There is a powerful earthy ambience to bass/violin duet environment of Epic Ebony Journey. Bassist Avery Sharpe provides thick, pulsing chords beneath the humid flight of John Blake's violin. This landscape is best detected in the disc's closer, the Isham Jones standard, "There is No Greater Love". Here Sharpe lays out the groundwork for Blake's flight of fancy, and then they trade places. This fertile and virile spirit permeates the remainder of the recording also. Epic Ebony Journey is a musical documentation of the struggle in the African-American experience. "Movin' Up" and "Prayer Meetin'" are Mingus-esque tomes full of the history of the blues, jazz, and gospel music. "Underground Railroad" sports some moaning arco from Sharpe.
The duo is a splendid platform for examining the bare essentials of melody and harmony. "Sometimes I Feel Like A Motherless Child" is the perfect vehicle for earthy music that intersects with a jazz sensibility. Sharpe's rhythmic arco firmly grounds Blake's violin lament. John Coltrane's "Mr. P.C." receives a stripped-down, supercharged reading with Blake shooting spitfire notes, forming an aural halo around Sharpe's foundation. Blake takes a solo shot at McCoy Tyner's "Passion Dance", pushing the melody to the limits. Sharpe's own "Jim Crow" provides the bassist with his own spotlight. Sometimes the simple things are best. This is one of those times.
Track Listing: Movin' Up; Prayer Meetin'; Underground Railroad; Motherland; Sometimes I Feel Like A Motherless Child; His Eyes On The Sparrow; Maiden Dance; Freefall; Mr. P.C.; Promised Land; Jim Crow; There Is No Greater Love. (Total Time: 60:57)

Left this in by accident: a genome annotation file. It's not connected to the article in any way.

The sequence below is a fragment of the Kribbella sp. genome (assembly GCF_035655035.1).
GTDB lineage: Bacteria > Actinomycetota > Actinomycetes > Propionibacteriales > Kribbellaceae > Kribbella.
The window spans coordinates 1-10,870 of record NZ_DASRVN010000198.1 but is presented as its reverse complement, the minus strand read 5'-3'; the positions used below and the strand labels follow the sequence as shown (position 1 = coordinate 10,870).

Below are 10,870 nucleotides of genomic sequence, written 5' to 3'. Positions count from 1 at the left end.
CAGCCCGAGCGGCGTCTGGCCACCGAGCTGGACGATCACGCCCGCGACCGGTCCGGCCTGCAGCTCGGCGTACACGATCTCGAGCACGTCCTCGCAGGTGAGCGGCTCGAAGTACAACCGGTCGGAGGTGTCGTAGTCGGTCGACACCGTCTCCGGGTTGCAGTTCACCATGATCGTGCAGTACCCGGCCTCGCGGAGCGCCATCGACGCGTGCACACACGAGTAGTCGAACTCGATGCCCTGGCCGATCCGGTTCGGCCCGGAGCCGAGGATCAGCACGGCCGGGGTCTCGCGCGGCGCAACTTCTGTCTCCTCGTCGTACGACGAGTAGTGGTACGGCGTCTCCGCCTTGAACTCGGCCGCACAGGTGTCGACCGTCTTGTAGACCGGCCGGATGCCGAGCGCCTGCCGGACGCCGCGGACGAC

Personnel: Avery Sharpe: Bass; John Blake, Jr.: Violin.
Jazz and the blues--because together this musical brother and sister speak from our nation's days of the current cultural affairs and the authenticity and truth of a place where the rhythms held the pulse and the drums the heartbeat, representing every step closer the meat on the bone
Jazz and the blues--because together this musical brother and sister speak from our nation's days of the current cultural affairs and the authenticity and truth of a place where the rhythms held the pulse and the drums the heartbeat, representing every step closer the meat on the bone. Feet in the dirt, or barefoot on a stage with sequins--it's soul beats in my chest.
I was first exposed to jazz while others listened to surf music in the '50s and '60s, it was Monk, Miles, Satchmo and Ella, Rosemary Clooney and Julie London followed. Margaret Whiting, Les McCann, Willie Bobo, Andy Simpkins, Snooky Young, Bill Basie and Helen Humes. The first time I heard Topsy, Take 2, I about passed out at the age of ten.
I've hung with Les McCann who more than 30 years after our first meeting became my duet partner on my CD, Don't Go To Strangers. Karen Hernandez from the start, Jack Le Compte on drums, Lou Shoch on bass, Steve Rawlins as my arranger and pianist, Grant Geissman - guitar genius, Nolan Shaheed, Richard Simon, and more. The big boys. My Red Hot Papas. The best show I ever attended was...
I met Helen Humes first back in 1981 and helped turn one Playboy Jazz Festival night into her tribute, bring the Basie Band to stage, her joy boys. Before she took the stage for the last time to sing, If I could Be With You One Hour Tonight thousands of copies of the newspaper I wrote for carried her story. It was kismet, her being held by Joe Williams backstage. Soon in my life were the great Linda Hopkins who told me I sang the song she wrote better than her, which floored me of course, the energizing Barbara Morrison and the stellar Marilyn Maye who guided me professionally.
My advice to new listeners... let your backbone slip and feel your body stripping back the barriers that prevent us from being one with the music.
Remember none of us are strangers, we just haven't met yet.